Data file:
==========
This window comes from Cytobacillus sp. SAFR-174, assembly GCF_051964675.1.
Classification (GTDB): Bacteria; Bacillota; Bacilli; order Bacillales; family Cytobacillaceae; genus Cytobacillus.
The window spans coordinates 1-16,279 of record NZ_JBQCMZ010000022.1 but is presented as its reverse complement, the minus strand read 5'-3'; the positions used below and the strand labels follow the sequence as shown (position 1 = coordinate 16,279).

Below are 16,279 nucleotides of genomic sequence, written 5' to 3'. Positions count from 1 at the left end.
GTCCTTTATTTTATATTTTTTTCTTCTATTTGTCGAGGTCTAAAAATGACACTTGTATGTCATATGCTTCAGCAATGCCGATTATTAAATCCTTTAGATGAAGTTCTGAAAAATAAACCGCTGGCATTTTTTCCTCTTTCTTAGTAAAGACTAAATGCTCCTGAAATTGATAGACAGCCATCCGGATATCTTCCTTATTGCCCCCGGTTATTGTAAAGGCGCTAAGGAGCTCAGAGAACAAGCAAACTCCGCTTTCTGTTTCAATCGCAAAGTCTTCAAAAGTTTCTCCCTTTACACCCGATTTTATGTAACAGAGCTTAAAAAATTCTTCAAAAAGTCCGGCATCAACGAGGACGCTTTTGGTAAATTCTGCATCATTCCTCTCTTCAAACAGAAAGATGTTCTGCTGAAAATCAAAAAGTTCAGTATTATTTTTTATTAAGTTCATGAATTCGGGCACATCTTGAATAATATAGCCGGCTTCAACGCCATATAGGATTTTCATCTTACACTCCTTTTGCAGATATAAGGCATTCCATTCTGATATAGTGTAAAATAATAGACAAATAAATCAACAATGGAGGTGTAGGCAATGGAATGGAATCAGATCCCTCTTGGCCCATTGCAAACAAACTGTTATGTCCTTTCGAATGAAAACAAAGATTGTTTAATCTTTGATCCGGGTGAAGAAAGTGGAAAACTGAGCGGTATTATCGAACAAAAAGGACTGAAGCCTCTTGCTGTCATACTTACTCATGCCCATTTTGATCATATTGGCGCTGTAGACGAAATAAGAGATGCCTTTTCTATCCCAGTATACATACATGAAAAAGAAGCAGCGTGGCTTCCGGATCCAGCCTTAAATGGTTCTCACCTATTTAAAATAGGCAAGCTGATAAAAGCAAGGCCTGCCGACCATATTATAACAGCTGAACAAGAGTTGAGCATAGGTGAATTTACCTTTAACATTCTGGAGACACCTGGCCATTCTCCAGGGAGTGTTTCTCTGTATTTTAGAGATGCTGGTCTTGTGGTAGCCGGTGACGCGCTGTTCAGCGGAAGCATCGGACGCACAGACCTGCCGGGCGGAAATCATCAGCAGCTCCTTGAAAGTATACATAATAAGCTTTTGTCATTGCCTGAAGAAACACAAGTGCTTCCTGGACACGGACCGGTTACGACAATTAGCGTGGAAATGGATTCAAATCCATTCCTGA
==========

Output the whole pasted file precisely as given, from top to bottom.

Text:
This window comes from Cytobacillus sp. SAFR-174, assembly GCF_051964675.1.
Classification (GTDB): Bacteria; Bacillota; Bacilli; order Bacillales; family Cytobacillaceae; genus Cytobacillus.
The window spans coordinates 1-16,279 of record NZ_JBQCMZ010000022.1 but is presented as its reverse complement, the minus strand read 5'-3'; the positions used below and the strand labels follow the sequence as shown (position 1 = coordinate 16,279).

Below are 16,279 nucleotides of genomic sequence, written 5' to 3'. Positions count from 1 at the left end.
GTCCTTTATTTTATATTTTTTTCTTCTATTTGTCGAGGTCTAAAAATGACACTTGTATGTCATATGCTTCAGCAATGCCGATTATTAAATCCTTTAGATGAAGTTCTGAAAAATAAACCGCTGGCATTTTTTCCTCTTTCTTAGTAAAGACTAAATGCTCCTGAAATTGATAGACAGCCATCCGGATATCTTCCTTATTGCCCCCGGTTATTGTAAAGGCGCTAAGGAGCTCAGAGAACAAGCAAACTCCGCTTTCTGTTTCAATCGCAAAGTCTTCAAAAGTTTCTCCCTTTACACCCGATTTTATGTAACAGAGCTTAAAAAATTCTTCAAAAAGTCCGGCATCAACGAGGACGCTTTTGGTAAATTCTGCATCATTCCTCTCTTCAAACAGAAAGATGTTCTGCTGAAAATCAAAAAGTTCAGTATTATTTTTTATTAAGTTCATGAATTCGGGCACATCTTGAATAATATAGCCGGCTTCAACGCCATATAGGATTTTCATCTTACACTCCTTTTGCAGATATAAGGCATTCCATTCTGATATAGTGTAAAATAATAGACAAATAAATCAACAATGGAGGTGTAGGCAATGGAATGGAATCAGATCCCTCTTGGCCCATTGCAAACAAACTGTTATGTCCTTTCGAATGAAAACAAAGATTGTTTAATCTTTGATCCGGGTGAAGAAAGTGGAAAACTGAGCGGTATTATCGAACAAAAAGGACTGAAGCCTCTTGCTGTCATACTTACTCATGCCCATTTTGATCATATTGGCGCTGTAGACGAAATAAGAGATGCCTTTTCTATCCCAGTATACATACATGAAAAAGAAGCAGCGTGGCTTCCGGATCCAGCCTTAAATGGTTCTCACCTATTTAAAATAGGCAAGCTGATAAAAGCAAGGCCTGCCGACCATATTATAACAGCTGAACAAGAGTTGAGCATAGGTGAATTTACCTTTAACATTCTGGAGACACCTGGCCATTCTCCAGGGAGTGTTTCTCTGTATTTTAGAGATGCTGGTCTTGTGGTAGCCGGTGACGCGCTGTTCAGCGGAAGCATCGGACGCACAGACCTGCCGGGCGGAAATCATCAGCAGCTCCTTGAAAGTATACATAATAAGCTTTTGTCATTGCCTGAAGAAACACAAGTGCTTCCTGGACACGGACCGGTTACGACAATTAGCGTGGAAATGGATTCAAATCCATTCCTGA